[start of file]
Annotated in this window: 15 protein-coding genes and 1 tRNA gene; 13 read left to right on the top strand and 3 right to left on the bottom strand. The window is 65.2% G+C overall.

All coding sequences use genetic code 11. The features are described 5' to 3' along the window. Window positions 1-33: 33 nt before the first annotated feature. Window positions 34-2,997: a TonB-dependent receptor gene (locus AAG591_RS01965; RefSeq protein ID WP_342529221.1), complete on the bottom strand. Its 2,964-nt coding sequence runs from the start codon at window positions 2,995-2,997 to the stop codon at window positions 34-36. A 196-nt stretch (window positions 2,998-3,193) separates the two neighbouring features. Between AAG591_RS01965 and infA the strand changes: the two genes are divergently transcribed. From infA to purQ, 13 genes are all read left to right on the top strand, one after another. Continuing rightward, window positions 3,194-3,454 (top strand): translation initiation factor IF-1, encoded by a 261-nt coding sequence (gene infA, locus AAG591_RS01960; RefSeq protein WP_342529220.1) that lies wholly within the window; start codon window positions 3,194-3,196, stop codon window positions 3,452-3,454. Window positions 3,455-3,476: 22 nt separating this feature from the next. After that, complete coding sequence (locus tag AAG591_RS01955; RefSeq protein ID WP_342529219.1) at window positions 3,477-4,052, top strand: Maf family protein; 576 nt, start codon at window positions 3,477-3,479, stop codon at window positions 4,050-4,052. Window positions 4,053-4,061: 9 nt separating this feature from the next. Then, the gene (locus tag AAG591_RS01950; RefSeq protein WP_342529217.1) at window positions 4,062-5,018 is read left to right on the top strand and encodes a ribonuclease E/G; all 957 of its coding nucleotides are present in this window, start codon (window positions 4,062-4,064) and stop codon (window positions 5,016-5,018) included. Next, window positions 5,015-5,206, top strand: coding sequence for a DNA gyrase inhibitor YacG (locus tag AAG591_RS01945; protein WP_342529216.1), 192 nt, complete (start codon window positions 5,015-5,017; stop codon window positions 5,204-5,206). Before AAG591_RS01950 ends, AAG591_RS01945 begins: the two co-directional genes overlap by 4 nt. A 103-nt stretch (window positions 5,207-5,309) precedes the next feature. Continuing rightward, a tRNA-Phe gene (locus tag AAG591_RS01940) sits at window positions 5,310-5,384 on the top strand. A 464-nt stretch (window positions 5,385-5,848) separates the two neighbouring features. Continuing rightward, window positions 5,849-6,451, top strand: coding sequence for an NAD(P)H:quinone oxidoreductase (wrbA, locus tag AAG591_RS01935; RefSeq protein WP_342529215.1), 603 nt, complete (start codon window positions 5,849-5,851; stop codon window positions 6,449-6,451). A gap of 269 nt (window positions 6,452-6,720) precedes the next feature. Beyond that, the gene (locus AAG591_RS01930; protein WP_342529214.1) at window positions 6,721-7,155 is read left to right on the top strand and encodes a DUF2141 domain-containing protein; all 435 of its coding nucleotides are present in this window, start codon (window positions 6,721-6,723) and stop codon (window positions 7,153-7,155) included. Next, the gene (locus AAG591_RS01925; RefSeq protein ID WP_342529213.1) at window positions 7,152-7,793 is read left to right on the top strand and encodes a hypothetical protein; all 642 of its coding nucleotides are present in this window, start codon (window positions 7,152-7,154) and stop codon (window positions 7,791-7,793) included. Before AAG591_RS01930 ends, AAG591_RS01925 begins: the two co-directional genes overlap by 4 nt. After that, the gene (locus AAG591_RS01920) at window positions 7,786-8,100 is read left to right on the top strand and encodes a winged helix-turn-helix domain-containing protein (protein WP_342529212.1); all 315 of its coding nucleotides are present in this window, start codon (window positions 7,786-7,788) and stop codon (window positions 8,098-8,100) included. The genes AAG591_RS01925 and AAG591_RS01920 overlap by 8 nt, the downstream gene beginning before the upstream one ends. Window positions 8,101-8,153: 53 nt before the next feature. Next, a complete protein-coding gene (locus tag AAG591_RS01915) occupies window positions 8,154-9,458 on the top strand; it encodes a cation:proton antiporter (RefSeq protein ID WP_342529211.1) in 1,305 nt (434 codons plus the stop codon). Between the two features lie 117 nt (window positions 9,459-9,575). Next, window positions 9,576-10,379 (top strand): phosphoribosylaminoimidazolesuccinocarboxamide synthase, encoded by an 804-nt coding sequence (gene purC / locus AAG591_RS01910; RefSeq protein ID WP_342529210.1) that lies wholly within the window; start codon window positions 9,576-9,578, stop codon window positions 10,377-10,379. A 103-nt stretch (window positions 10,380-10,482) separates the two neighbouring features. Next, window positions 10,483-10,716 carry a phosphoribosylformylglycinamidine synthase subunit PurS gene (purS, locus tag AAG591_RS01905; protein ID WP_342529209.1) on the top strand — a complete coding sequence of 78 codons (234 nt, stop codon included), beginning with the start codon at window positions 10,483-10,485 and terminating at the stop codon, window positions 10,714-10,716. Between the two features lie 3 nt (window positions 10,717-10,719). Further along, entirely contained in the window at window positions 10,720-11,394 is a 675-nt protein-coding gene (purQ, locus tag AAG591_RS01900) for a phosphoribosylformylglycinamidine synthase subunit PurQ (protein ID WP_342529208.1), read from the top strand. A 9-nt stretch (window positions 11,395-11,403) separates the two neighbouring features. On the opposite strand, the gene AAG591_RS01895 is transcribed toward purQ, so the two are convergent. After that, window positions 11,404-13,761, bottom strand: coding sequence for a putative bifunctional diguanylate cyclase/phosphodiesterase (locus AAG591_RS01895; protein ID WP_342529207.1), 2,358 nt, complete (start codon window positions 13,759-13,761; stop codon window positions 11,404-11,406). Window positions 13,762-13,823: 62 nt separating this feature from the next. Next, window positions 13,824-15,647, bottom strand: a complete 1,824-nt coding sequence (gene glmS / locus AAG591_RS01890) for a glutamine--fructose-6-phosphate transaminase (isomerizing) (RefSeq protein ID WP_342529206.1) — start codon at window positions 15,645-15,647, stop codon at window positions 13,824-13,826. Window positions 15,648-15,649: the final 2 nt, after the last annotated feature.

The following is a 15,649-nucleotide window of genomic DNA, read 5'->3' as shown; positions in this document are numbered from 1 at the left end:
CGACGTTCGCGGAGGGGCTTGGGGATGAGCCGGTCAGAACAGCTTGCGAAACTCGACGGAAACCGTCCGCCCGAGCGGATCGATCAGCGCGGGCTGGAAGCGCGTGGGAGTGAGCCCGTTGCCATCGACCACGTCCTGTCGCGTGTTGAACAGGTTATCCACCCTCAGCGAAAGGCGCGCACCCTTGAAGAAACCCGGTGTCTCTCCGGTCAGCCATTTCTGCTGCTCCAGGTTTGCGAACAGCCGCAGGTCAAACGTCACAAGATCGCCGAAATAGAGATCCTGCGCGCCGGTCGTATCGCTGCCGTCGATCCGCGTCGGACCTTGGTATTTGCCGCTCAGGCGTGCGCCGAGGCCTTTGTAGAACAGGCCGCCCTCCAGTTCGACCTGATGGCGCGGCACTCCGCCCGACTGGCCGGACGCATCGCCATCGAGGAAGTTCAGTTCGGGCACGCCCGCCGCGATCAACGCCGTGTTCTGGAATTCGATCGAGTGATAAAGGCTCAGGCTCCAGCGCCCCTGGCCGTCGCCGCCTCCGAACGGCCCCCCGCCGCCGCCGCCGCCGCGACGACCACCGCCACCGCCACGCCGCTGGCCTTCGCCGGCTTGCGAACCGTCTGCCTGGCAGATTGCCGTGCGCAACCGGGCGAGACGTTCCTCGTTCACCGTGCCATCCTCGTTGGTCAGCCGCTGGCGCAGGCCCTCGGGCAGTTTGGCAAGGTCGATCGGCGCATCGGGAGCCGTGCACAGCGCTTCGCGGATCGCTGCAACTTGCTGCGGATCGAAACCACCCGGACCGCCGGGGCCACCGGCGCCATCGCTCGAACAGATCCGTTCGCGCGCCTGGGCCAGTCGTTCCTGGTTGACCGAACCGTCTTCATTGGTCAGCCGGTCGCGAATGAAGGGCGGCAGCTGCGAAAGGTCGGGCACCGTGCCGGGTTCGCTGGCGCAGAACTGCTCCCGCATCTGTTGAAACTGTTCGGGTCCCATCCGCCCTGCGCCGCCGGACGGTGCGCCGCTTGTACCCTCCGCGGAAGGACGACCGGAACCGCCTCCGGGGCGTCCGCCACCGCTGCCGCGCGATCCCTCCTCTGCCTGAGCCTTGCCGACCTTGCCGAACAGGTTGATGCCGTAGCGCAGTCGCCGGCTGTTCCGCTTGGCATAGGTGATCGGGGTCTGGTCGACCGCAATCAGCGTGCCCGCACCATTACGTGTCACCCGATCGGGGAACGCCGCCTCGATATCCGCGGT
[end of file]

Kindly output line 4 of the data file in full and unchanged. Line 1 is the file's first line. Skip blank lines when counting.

CGACGTTCGCGGAGGGGCTTGGGGATGAGCCGGTCAGAACAGCTTGCGAAACTCGACGGAAACCGTCCGCCCGAGCGGATCGATCAGCGCGGGCTGGAAGCGCGTGGGAGTGAGCCCGTTGCCATCGACCACGTCCTGTCGCGTGTTGAACAGGTTATCCACCCTCAGCGAAAGGCGCGCACCCTTGAAGAAACCCGGTGTCTCTCCGGTCAGCCATTTCTGCTGCTCCAGGTTTGCGAACAGCCGCAGGTCAAACGTCACAAGATCGCCGAAATAGAGATCCTGCGCGCCGGTCGTATCGCTGCCGTCGATCCGCGTCGGACCTTGGTATTTGCCGCTCAGGCGTGCGCCGAGGCCTTTGTAGAACAGGCCGCCCTCCAGTTCGACCTGATGGCGCGGCACTCCGCCCGACTGGCCGGACGCATCGCCATCGAGGAAGTTCAGTTCGGGCACGCCCGCCGCGATCAACGCCGTGTTCTGGAATTCGATCGAGTGATAAAGGCTCAGGCTCCAGCGCCCCTGGCCGTCGCCGCCTCCGAACGGCCCCCCGCCGCCGCCGCCGCCGCGACGACCACCGCCACCGCCACGCCGCTGGCCTTCGCCGGCTTGCGAACCGTCTGCCTGGCAGATTGCCGTGCGCAACCGGGCGAGACGTTCCTCGTTCACCGTGCCATCCTCGTTGGTCAGCCGCTGGCGCAGGCCCTCGGGCAGTTTGGCAAGGTCGATCGGCGCATCGGGAGCCGTGCACAGCGCTTCGCGGATCGCTGCAACTTGCTGCGGATCGAAACCACCCGGACCGCCGGGGCCACCGGCGCCATCGCTCGAACAGATCCGTTCGCGCGCCTGGGCCAGTCGTTCCTGGTTGACCGAACCGTCTTCATTGGTCAGCCGGTCGCGAATGAAGGGCGGCAGCTGCGAAAGGTCGGGCACCGTGCCGGGTTCGCTGGCGCAGAACTGCTCCCGCATCTGTTGAAACTGTTCGGGTCCCATCCGCCCTGCGCCGCCGGACGGTGCGCCGCTTGTACCCTCCGCGGAAGGACGACCGGAACCGCCTCCGGGGCGTCCGCCACCGCTGCCGCGCGATCCCTCCTCTGCCTGAGCCTTGCCGACCTTGCCGAACAGGTTGATGCCGTAGCGCAGTCGCCGGCTGTTCCGCTTGGCATAGGTGATCGGGGTCTGGTCGACCGCAATCAGCGTGCCCGCACCATTACGTGTCACCCGATCGGGGAACGCCGCCTCGATATCCGCGGT